Share this Post
It’s never easy to take the leap from a corporate career to one focused on a higher purpose, but Melinda Taylor realized she could use the skills that made her successful in sales to help local women thrive.
Born and raised in Hickory, Taylor lived all over North Carolina before settling in Raleigh, where she founded BLOOMHERE, a space for empowering women. The nonprofit, which just celebrated its one-year anniversary, provides a safe place to live and the space and resources for women who are survivors of abuse, addiction, prostitution and trafficking to heal.
Though Taylor, who serves as the director of BLOOMHERE, is new to the nonprofit world, she has years of experience in business and in working with women to help them feel better about themselves.
Taylor started her career working at a Clinique counter, where she says she received training that set her up for success, eventually becoming one of the top ten sales leaders in the country. Taylor then worked for a multi-million-dollar haircare company, building teams, traveling 90 percent of the time, setting more sales records and doing exactly what she thought she wanted to do: “wearing high heels and suits,” she says with a laugh, and doing it all without a college education.
Following a period of healing from a personal trauma, Taylor says she began thinking about women who couldn’t afford what she could, both luxuries like manicures and yoga classes, but also ways to heal and care for oneself that weren’t accessible to every woman. Taylor says she knew she loved to give back and wanted to find a way to do more of it. So, she gave up her hectic travel schedule, sold her home in Five Points, cashed out her 401K and set her sights on starting a nonprofit that would give women a place to lay their heads, heal, learn, feel safe and realize that they could change their lives for the better.
“Everyone has a story, and we don’t always know what’s going on,” Taylor says of what guides her vision for BLOOMHERE. “But we listen to others with compassion and encourage others to pursue their dreams.”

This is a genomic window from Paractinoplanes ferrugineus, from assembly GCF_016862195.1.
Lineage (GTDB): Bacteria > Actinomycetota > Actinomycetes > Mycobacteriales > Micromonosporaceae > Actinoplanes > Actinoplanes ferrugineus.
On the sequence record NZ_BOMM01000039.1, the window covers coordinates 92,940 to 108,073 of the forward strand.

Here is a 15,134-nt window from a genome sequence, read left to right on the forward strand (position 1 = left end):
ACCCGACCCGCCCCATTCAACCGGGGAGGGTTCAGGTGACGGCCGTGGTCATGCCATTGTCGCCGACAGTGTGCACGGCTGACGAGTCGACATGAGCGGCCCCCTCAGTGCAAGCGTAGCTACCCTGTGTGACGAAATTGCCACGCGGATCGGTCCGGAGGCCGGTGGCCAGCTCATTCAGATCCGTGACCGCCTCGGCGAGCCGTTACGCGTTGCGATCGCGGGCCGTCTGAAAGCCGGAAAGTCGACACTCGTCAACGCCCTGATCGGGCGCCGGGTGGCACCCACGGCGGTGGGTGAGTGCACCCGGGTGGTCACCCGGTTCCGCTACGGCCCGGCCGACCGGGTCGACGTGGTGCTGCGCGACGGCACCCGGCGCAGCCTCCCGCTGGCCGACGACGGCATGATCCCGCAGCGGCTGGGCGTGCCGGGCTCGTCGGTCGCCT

Taylor put her sales and business operations experience to work securing investors and she was able to rent a house for her nonprofit in August of last year. At the Bloom home in Raleigh, women survivors commit to a free, two-year stay. They experience recovery, including therapy and medical care, substance abuse rehab and physical health and wellness practice. They’re given employment and individual enhancement plans and skills training. Eventually, they can obtain leadership positions within the program, where they work to empower other women in need. After two years, the residents graduate, armed with the skills and means to be successful in the outside world.
“BLOOMHERE is helping women to heal from their past with dignity,” Taylor says. “I am continually so humbled by the process and found a gift of love and understanding and compassion. I thought living my purpose would be so easy, and it’s not. Having run a $25 million-dollar company doesn’t even compete with what I’m doing today.”
Looking to the future, Taylor says she’s working on a plan to buy more homes to assist, advocate for and empower women.
“Give a woman a bed, somewhere to sleep, and they will thrive,” Taylor says.
Photos by: Tyler Cunningham Photography
Share this Post